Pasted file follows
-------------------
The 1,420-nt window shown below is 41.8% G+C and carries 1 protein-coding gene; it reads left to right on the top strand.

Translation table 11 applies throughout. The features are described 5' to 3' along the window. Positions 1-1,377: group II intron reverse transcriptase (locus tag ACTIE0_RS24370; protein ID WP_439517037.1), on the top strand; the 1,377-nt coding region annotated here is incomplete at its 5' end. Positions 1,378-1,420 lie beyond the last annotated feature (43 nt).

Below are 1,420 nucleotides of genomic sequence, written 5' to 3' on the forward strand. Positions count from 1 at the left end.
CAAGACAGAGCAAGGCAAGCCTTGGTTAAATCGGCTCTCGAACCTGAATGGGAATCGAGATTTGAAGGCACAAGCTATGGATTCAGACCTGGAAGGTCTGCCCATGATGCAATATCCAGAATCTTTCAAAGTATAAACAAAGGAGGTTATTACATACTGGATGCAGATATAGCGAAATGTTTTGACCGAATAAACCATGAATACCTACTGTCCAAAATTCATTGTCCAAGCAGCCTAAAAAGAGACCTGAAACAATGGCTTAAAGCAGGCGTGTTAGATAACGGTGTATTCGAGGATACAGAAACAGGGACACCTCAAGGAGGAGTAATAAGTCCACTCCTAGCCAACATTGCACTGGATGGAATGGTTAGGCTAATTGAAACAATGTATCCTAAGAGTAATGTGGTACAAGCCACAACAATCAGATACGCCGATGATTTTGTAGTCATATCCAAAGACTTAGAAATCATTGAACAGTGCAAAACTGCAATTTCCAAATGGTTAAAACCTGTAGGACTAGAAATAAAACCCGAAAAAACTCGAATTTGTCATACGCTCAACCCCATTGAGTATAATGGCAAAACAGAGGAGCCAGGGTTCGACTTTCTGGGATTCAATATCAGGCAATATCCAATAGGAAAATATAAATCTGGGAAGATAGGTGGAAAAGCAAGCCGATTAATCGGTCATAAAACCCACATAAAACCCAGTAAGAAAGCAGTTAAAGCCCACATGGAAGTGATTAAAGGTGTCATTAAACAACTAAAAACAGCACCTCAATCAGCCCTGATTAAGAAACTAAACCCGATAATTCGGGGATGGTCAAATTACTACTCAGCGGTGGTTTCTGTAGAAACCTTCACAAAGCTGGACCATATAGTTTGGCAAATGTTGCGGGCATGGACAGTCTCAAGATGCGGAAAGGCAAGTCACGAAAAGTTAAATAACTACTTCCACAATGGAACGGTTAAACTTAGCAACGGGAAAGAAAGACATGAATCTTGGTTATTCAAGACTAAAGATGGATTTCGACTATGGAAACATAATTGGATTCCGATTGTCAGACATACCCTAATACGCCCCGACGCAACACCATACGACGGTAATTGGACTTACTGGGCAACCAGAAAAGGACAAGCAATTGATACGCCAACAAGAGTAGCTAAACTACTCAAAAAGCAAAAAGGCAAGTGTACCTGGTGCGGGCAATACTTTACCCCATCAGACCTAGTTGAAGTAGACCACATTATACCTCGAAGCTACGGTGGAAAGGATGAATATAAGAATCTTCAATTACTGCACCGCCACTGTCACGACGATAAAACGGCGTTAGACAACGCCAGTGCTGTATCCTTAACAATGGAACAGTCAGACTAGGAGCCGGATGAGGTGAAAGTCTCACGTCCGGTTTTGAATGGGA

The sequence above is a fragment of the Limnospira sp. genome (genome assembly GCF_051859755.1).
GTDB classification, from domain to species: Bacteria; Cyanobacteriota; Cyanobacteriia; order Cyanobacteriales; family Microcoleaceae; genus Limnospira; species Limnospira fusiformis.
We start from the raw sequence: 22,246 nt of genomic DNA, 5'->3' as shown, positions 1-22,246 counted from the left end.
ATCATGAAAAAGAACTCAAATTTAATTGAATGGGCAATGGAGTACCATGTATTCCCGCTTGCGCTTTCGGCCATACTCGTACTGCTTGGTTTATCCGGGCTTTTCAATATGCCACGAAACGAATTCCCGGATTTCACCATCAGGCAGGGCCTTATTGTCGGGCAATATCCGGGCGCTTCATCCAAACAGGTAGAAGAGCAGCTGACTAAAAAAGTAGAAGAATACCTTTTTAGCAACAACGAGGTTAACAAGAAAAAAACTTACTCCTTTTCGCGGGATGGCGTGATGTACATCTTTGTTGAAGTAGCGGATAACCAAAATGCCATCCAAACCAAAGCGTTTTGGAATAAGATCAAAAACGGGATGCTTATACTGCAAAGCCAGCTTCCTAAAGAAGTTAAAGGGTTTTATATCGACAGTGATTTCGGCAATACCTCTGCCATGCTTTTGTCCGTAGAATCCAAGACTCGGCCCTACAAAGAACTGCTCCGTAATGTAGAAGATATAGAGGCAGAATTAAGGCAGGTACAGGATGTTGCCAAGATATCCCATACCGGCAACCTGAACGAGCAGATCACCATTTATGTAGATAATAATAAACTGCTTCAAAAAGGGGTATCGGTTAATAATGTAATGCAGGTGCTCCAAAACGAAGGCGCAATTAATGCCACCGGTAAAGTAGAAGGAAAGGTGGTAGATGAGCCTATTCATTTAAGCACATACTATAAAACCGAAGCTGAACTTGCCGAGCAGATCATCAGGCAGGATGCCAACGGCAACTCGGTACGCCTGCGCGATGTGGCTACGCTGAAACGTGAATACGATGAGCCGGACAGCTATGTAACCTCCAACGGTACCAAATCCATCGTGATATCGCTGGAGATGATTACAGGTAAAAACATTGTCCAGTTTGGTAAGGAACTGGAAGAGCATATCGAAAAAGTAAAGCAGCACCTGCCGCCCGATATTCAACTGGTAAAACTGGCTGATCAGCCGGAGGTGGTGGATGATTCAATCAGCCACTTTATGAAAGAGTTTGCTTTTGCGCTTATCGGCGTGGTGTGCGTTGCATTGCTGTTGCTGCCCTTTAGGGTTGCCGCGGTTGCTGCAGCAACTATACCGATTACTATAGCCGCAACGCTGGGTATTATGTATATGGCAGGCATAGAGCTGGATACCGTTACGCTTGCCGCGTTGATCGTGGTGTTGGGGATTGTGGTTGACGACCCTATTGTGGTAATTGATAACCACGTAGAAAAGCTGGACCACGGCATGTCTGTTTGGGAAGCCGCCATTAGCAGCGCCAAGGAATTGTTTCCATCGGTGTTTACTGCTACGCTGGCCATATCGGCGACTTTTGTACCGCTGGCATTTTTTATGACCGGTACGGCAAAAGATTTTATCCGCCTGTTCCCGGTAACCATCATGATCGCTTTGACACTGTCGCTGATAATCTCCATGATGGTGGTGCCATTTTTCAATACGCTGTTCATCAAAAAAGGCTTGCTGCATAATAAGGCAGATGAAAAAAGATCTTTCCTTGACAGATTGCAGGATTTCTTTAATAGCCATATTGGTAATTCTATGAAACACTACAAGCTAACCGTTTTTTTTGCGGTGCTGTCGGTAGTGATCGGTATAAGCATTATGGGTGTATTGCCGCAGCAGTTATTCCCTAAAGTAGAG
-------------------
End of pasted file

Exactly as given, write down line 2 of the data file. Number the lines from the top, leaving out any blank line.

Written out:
Translation table 11 applies throughout. The features are described 5' to 3' along the window. Positions 1-1,377: group II intron reverse transcriptase (locus tag ACTIE0_RS24370; protein ID WP_439517037.1), on the top strand; the 1,377-nt coding region annotated here is incomplete at its 5' end. Positions 1,378-1,420 lie beyond the last annotated feature (43 nt).